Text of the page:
Just like you are doing. Great joy.

          And how many Iranians, or people living in Iran might have heard of the animal let alone be aware of its purported purpose? And what the odds such a rare being should happen to be the one to film on his little camera said missile, and then this Iranian fellow thinks “I know I’ll pop this over to belling cat, give those white fellows a leg up.”

          Not very likely is it.

          However if someone linked to Western security services knew what was going to happen and filmed it, well bc might be the very first place he would send it. Shut nasty chaps like that Craig Murray up eh?
          Job done. So many ills reversed, so many riches bestowed from this one accident, this one ‘human error’. Defies belief really……

          • Tom Welsh

            “I dont get it, who is not interested in finding out out the truth?”

            Virtually everyone in power in the corrupt West. (Unless, as in this case, it turns out that the truth suits their interests better).

            The point is that they couldn’t care less about truth for its own sake. They want their own narratives to be believed, whether they are true or not.

        • Yarkob

          “NOTE: I’m not saying you should blindly believe everything Bellingcat (or anyone else) says.”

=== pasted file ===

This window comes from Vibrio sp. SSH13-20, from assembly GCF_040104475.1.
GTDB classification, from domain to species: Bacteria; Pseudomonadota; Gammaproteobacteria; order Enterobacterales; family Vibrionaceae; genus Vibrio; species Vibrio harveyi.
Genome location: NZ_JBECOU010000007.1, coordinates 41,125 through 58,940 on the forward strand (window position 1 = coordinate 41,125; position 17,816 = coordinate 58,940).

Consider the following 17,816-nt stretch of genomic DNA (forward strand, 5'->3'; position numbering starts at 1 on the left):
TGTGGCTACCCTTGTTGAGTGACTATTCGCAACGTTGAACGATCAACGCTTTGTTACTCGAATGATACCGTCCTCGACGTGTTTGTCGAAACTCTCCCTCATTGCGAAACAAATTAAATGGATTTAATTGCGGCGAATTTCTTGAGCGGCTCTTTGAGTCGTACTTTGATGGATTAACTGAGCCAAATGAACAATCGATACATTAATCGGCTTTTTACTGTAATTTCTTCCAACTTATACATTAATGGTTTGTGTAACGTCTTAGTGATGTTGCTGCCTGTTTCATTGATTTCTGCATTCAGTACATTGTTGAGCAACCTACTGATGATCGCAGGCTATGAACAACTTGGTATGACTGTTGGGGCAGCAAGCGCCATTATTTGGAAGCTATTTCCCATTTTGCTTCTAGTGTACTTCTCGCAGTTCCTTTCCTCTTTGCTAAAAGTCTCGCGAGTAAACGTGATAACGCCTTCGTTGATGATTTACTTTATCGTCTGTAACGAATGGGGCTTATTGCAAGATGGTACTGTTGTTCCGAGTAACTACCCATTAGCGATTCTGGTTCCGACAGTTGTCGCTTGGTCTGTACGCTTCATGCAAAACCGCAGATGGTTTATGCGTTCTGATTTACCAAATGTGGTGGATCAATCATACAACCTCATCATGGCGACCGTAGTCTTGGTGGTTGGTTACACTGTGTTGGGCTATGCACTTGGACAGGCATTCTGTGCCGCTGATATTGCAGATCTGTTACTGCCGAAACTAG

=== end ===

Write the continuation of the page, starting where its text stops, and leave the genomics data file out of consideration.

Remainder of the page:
BC have an appalling record, Kev..Fool me once, etc

          They are not what or who they say they are and thus shouldn’t be trusted. Their source of revenue alone disqualifies them from serious consideration. Don’t get me started on “suck my balls” Higgins

          • Tom Welsh

            Hitler was a committed vegetarian and made a habit of warning people not to smoke, as it would destroy their health. He also built superb roads and other public amenities.

            That does not imply that we should agree with everything he said or did.

    • Jeremy Bonington-Jagworth


      And isn’t an apology to the Iranians also in order?!

      The US denied ANY responsibility for USS Vincennes shooting down IranAir Flight 655 for MONTHS.

      The USA gave Captain of the Vincennes a medal for his actions at the time.

      In contrast within days of the Ukrainian plane crash Iran admitted its mistake and accepted full responsibility.

      Unlike the USA which STILL doesn’t accept full responsibility for killing 290 passengers and crew (including, was it, 65 children) on board Iran Air 655!

    • fedup

      Even a blind squirrel finds a nut once in a while.

      Any adulation with song and dance about it all, brings forth the question of declaration of interest/connections to Bell End Cat?

      • Doghouse

        More like bedraggled and struggling baby squirrel is given a massive great nut to feast on by daddy squirrel.

    • Tom Welsh

      If the USA hadn’t illegally invaded and occupied Iraq, and imposed illegal sanctions on Iran, none of this would have happened.

        • Yarkob

          Iran doesn’t recognise dual citizenship. None of the names on the list (apart from the crews) I have seen were western names. They looked Iranian in origin, even if naturalised in Canada etc. Why were they going to Ukraine? There’s easier ways of getting in and out of Iran